I "brewed" a beer that was described as "Chinese Rice Wine", but it is 50% grain so I will call it a beer!

Recipe: 18 liter batch; 2.5 kg boiled Rice, 2 kg sugar, a cup or so of raisins and one lemon. All the ingredients are poured into the fermenter. Yeast: S-04. Fermented for 2 weeks OG: 1,020. FG: 1,040!

Could it be that the rice/lemon/raisins added more body or other unfermentables to the beer?

The beer has a "Old School Ginger Beer" taste and aroma. Very drinkable.

My hydrometer is working fine as I kegged another beer and the readings were correct and I brewed another beer and there the readings were correct.

Note: the recipe is not exact as I can't find the notes now.

  • That's a strange recipe. Without some sort of enzyme to convert the rice starch to sugar, wouldn't it remain starchy after fermentation? Jun 8, 2015 at 13:36
  • I am starting to think that the rice is there more as a flavor than a fermentable. I think I will do a 10% milled base malt addition to the next batch. That should give me enzyme activity for the "mash". Jun 9, 2015 at 11:05
  • Rice adds no flavor. It thins the body and raises OG.
    – Denny Conn
    Jun 10, 2015 at 14:43

3 Answers 3


Did you add water after you put the rest of the stuff in the fermenter? If so you got incomplete mixing and a false OG.

  • Nope. Took my OG sample from the fermenter just before pitching the yeast. Took FG while racking to keg. Jun 9, 2015 at 6:45
  • So you did a full volume boil?
    – Denny Conn
    Jun 9, 2015 at 15:27
  • No, I did not do a full boil. You boil the ingredients in 3 liters of water then add the wort and trub to the fermenter and add 15 liters of cold water to fill the fermenter. OG was taken from the fermenter after the cold water was add added, just before yeast. Yeast was re-hidrated dry yeast, approx 200 ml. Jun 10, 2015 at 5:46
  • 2
    Ah ha! That's what I thought! what you have is a case of incomplete mixing. The wort, containing sugar, is heavier and sinks to the bottom of your fermenter. when you take a reading you get the weaker, watered down wort on top. It's very common.
    – Denny Conn
    Jun 10, 2015 at 14:43
  • Interesting. I never heard of that but it makes sense! Can you recommend any steps to avoid this from happening (apart from the obvious full boil)? Jun 11, 2015 at 7:06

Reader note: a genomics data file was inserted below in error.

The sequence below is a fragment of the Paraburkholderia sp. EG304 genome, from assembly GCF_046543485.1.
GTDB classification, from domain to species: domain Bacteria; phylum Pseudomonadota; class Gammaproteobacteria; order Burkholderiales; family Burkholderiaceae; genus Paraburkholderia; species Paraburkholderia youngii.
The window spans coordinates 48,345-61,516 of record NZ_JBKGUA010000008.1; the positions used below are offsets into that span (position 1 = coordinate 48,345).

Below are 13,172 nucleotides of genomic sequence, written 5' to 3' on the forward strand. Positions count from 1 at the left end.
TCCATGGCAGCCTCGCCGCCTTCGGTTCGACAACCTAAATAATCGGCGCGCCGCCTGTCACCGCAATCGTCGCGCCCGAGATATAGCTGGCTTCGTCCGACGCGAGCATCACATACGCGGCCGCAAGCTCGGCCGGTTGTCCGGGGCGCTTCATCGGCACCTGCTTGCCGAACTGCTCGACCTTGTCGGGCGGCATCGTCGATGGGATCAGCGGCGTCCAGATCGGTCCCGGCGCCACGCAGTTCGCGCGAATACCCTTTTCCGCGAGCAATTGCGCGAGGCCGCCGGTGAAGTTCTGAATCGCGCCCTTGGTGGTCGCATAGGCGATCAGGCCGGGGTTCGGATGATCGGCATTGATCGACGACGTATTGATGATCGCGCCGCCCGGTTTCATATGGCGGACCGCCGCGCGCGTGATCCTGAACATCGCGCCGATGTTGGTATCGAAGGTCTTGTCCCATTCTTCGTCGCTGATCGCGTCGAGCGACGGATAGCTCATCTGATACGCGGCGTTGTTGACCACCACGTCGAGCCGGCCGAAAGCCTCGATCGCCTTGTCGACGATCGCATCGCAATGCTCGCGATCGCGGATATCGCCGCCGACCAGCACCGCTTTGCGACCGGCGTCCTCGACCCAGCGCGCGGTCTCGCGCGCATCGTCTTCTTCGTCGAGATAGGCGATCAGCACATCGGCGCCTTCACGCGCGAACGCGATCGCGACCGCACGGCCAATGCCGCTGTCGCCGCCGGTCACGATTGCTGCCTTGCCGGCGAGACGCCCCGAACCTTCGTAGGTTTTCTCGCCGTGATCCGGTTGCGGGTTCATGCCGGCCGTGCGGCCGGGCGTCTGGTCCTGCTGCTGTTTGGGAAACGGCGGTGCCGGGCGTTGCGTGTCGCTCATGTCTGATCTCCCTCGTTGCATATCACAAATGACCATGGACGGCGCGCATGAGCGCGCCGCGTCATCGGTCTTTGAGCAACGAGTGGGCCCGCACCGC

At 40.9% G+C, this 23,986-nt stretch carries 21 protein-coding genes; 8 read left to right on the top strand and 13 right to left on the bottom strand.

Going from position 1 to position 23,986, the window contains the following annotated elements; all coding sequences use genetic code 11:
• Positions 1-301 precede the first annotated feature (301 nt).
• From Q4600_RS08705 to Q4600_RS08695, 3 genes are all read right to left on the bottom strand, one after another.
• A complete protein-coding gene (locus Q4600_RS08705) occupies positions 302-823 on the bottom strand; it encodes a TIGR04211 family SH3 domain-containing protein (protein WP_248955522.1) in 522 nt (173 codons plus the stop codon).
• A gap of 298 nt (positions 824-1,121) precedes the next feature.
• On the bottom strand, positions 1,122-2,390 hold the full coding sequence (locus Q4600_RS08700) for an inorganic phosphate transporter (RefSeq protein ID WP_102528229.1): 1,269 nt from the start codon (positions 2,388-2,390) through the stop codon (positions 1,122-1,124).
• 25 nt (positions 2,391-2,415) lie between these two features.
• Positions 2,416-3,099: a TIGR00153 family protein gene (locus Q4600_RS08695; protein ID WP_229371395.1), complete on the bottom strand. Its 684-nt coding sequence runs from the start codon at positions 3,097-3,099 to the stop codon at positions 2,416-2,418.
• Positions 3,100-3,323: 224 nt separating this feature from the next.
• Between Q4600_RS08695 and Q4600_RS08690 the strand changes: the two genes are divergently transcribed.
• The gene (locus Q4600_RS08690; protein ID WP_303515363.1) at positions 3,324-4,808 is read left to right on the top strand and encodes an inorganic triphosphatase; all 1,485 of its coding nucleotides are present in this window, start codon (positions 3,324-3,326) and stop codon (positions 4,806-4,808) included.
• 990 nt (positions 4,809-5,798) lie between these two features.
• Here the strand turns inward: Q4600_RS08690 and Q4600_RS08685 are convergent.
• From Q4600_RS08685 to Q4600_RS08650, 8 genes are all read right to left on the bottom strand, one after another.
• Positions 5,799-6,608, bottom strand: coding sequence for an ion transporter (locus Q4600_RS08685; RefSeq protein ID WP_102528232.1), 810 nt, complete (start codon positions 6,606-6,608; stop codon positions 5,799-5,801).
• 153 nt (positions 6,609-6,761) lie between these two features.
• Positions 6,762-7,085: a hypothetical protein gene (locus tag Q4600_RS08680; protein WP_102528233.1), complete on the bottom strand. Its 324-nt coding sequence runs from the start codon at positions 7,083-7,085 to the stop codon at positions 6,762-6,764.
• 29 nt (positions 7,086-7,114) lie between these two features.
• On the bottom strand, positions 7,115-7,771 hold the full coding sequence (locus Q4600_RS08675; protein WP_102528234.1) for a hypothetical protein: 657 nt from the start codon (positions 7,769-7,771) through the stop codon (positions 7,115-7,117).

Unless you added more sugars to the wort after taking the OG reading, it wouldn't be possible for the FG to be higher.

As you more than likely know, the Hydrometer measures buoyancy of the liquid. The physics of it works like this:

Pure water will have a gravity of 1.000. However, the more sugar you add to the water will make it lean towards a syrup, and I'm not sure what a syrup's gravity would be, but it would be massive. (highly buoyant, although sticky)

What the yeast does is "eat" that sugar, thereby reducing the gravity. However, another thing that the yeast does is make alcohol. The funny thing about alcohol, is that it's less buoyant than water. You can have 0.995 Gravity with highly alcoholic drinks. So in essence, the more alcohol that is produced, the lower the gravity would be.

Is it possible that you misread the hydrometer? It has happened to me on occasion where the increments on it are 1, 1.010, 1.020, 1.030, and instead of me reading it as 1.012, I've read it as 1.020.

  • I added nothing more. I am 99% sure that I did not screw up the reading. Reading 1.040 is easy because you immediately know your hydrometer should not stick out like that! :) Jun 9, 2015 at 6:44

It could be that starch from the rice was released over time into solution, raising the specific gravity. Starch has the same effect as sugar on specific gravity, as it increases the density of the solution.

  • I was thinking the same thing, as I did not add anything to the wort/beer. Jun 9, 2015 at 6:42
  • Assuming it is a starch, then it means that I can add enzymes to the beer and more magic will happen... EXPERIMENTATION TIME! :) Jun 9, 2015 at 6:46
  • My mother in law brews too - cooked sweet rice + baker's yeast - making a sweet, slightly alcoholic, slightly vinegary porridge. She doesn't mash or anything, the rice tends to break down spontaneously.
    – Pepi
    Jun 10, 2015 at 8:54
  • @Pepi, how long does she ferment her beer for? Jun 11, 2015 at 7:07
  • A couple days at ambient, not quite beer strength, but the alcohol is noticeable.
    – Pepi
    Jun 11, 2015 at 9:35

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